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Daniel Wiegand X Lilium : The flying cab

Since 2015, Daniel Wiegand, the founder of the German company Lilium, has been developing a flying cab prototype. And this is not yet another unmanned drone, it’s the real deal! This is a real aircraft that requires a pilot and is capable of taking 6 people to their destination in record time over a distance of nearly 300km. The particularity of this flying object is its propulsion mode. Rather than using a single large propeller like on a helicopter, Daniel Wiegand and his team relied on about thirty small fans that are placed in two portions of the aircraft: under the front moustaches, and under the wings. The most unexpected benefit is by far the drastic reduction of noise emissions. It is well known that helicopters are making way too much noise, whether you’re inside them our outside. To take off, the wings carrying small propellers are oriented vertically, then progressively take their horizontal position. Designed to be deployed on the roofs of buildings in modern cities, these flying cabs could well become one of the most popular means of transportation in just a few years…

Daniel Wiegand X Lilium : The flying cab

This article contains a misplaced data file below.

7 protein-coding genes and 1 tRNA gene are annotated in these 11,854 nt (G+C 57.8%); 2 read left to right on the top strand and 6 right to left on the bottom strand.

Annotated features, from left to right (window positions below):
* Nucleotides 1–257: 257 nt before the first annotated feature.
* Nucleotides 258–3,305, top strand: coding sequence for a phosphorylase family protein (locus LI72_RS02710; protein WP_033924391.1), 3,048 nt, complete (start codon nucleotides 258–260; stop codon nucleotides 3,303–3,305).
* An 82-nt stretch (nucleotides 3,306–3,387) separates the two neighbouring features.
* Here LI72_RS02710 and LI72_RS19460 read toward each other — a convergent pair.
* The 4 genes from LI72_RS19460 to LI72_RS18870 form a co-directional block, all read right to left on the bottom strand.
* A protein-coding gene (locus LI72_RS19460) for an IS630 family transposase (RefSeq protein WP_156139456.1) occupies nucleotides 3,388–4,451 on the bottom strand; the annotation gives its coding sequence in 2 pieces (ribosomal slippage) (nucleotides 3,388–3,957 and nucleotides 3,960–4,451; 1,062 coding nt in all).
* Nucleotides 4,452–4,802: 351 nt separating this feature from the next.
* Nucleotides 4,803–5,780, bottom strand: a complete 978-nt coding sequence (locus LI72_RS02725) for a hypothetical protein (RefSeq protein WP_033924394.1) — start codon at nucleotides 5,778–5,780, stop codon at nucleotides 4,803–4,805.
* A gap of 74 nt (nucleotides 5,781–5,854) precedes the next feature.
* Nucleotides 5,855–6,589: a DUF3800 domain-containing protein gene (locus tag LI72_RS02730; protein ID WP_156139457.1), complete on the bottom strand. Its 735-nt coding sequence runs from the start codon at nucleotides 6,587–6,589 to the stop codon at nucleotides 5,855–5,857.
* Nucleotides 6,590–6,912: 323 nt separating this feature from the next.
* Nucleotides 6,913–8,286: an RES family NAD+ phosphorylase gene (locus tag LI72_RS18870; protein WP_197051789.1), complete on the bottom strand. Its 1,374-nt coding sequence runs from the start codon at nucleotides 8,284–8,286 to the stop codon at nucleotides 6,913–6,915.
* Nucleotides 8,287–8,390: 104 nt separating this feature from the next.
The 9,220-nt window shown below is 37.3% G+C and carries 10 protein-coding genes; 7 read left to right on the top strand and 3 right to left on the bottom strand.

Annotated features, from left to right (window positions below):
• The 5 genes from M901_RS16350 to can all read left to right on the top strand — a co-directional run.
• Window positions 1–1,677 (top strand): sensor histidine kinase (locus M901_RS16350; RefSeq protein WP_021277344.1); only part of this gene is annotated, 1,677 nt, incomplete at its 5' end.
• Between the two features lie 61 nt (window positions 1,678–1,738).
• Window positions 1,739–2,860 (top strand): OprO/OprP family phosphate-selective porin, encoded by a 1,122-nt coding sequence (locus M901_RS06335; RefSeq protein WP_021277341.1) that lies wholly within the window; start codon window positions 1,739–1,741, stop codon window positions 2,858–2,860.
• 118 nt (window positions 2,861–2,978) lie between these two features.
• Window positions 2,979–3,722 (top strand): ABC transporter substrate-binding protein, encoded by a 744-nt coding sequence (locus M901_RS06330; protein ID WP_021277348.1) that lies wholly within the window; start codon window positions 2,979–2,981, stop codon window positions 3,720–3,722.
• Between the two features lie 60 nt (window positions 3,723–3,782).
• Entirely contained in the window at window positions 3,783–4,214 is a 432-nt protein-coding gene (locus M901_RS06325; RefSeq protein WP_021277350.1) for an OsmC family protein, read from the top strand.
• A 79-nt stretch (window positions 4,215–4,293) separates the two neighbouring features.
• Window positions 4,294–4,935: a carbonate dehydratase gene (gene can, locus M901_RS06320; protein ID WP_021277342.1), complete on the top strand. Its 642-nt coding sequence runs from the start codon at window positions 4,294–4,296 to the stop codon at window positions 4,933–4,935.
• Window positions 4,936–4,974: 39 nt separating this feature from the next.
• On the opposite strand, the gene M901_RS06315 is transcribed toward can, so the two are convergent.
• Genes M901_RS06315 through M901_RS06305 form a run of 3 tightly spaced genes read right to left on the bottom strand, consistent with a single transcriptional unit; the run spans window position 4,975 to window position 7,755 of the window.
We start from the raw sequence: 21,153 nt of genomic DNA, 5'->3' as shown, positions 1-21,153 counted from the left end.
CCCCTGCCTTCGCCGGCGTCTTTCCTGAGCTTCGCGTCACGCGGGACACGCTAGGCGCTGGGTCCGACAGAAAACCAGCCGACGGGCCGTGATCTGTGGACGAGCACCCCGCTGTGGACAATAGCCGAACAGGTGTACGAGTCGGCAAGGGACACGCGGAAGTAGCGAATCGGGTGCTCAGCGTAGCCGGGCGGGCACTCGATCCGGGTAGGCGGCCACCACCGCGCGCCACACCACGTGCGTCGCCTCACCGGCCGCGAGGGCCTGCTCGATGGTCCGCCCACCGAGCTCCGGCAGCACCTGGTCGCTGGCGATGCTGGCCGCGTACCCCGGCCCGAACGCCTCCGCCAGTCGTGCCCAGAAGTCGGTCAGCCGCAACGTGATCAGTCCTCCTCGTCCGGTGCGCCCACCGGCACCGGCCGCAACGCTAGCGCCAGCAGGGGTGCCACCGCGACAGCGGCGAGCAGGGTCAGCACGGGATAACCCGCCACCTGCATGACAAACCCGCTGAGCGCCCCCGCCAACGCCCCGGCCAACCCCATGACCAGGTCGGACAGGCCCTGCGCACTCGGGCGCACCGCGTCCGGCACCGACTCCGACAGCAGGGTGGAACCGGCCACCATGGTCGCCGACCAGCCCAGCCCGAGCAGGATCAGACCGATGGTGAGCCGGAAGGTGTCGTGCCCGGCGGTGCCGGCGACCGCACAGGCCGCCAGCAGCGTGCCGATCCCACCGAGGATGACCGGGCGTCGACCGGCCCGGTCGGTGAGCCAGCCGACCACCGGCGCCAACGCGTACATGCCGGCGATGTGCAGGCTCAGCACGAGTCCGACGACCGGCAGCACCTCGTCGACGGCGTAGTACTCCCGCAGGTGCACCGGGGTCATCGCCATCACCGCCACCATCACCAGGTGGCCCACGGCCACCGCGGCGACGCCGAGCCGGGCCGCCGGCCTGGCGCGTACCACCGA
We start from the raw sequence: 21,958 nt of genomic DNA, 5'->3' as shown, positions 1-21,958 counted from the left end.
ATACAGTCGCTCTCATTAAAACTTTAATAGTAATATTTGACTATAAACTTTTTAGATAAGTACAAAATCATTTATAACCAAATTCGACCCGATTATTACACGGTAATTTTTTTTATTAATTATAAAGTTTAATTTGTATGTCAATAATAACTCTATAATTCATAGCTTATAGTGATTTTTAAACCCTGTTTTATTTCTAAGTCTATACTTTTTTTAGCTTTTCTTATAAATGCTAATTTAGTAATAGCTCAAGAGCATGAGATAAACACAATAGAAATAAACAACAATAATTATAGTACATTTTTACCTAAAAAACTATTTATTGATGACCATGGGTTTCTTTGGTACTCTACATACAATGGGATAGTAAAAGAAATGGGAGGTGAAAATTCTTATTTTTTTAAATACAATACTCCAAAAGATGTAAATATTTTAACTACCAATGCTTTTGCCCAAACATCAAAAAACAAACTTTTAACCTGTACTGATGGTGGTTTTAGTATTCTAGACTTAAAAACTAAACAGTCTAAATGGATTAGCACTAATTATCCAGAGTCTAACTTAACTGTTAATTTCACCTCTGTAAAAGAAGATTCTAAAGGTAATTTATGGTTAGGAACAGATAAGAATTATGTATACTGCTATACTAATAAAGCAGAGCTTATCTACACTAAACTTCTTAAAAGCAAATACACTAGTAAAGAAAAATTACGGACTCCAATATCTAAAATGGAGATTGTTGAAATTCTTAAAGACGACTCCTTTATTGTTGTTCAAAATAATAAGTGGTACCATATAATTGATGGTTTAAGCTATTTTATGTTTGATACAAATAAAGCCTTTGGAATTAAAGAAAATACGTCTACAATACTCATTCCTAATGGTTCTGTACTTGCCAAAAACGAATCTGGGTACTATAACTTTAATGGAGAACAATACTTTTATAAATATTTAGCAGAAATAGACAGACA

Since 2015, Daniel Wiegand, the founder of the German company Lilium, has been developing a flying cab prototype. And this is not yet another unmanned drone, it’s the real deal! This is a real aircraft that requires a pilot and is capable of taking 6 people to their destination in record time over a distance of nearly 300km. The particularity of this flying object is its propulsion mode. Rather than using a single large propeller like on a helicopter, Daniel Wiegand and his team relied on about thirty small fans that are placed in two portions of the aircraft: under the front moustaches, and under the wings. The most unexpected benefit is by far the drastic reduction of noise emissions. It is well known that helicopters are making way too much noise, whether you’re inside them our outside. To take off, the wings carrying small propellers are oriented vertically, then progressively take their horizontal position. Designed to be deployed on the roofs of buildings in modern cities, these flying cabs could well become one of the most popular means of transportation in just a few years…

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